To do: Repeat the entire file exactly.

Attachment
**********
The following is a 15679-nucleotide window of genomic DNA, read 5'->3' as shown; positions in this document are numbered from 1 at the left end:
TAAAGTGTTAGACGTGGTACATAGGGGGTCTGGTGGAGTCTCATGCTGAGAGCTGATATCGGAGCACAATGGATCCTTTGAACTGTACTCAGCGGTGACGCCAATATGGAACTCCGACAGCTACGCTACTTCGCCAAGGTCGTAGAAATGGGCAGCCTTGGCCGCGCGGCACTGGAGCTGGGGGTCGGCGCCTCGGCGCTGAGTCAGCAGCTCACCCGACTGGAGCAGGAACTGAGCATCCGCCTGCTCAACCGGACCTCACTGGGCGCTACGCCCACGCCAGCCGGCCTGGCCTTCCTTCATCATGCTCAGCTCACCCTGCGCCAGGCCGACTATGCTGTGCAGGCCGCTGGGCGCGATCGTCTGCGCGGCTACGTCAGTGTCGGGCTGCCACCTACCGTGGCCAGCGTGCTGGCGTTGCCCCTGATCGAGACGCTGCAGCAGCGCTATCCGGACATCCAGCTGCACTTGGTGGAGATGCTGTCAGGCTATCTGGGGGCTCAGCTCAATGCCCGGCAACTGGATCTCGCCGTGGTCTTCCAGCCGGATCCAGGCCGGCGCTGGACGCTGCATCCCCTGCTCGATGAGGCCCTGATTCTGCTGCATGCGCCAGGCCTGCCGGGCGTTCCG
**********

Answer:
The following is a 15679-nucleotide window of genomic DNA, read 5'->3' as shown; positions in this document are numbered from 1 at the left end:
TAAAGTGTTAGACGTGGTACATAGGGGGTCTGGTGGAGTCTCATGCTGAGAGCTGATATCGGAGCACAATGGATCCTTTGAACTGTACTCAGCGGTGACGCCAATATGGAACTCCGACAGCTACGCTACTTCGCCAAGGTCGTAGAAATGGGCAGCCTTGGCCGCGCGGCACTGGAGCTGGGGGTCGGCGCCTCGGCGCTGAGTCAGCAGCTCACCCGACTGGAGCAGGAACTGAGCATCCGCCTGCTCAACCGGACCTCACTGGGCGCTACGCCCACGCCAGCCGGCCTGGCCTTCCTTCATCATGCTCAGCTCACCCTGCGCCAGGCCGACTATGCTGTGCAGGCCGCTGGGCGCGATCGTCTGCGCGGCTACGTCAGTGTCGGGCTGCCACCTACCGTGGCCAGCGTGCTGGCGTTGCCCCTGATCGAGACGCTGCAGCAGCGCTATCCGGACATCCAGCTGCACTTGGTGGAGATGCTGTCAGGCTATCTGGGGGCTCAGCTCAATGCCCGGCAACTGGATCTCGCCGTGGTCTTCCAGCCGGATCCAGGCCGGCGCTGGACGCTGCATCCCCTGCTCGATGAGGCCCTGATTCTGCTGCATGCGCCAGGCCTGCCGGGCGTTCCG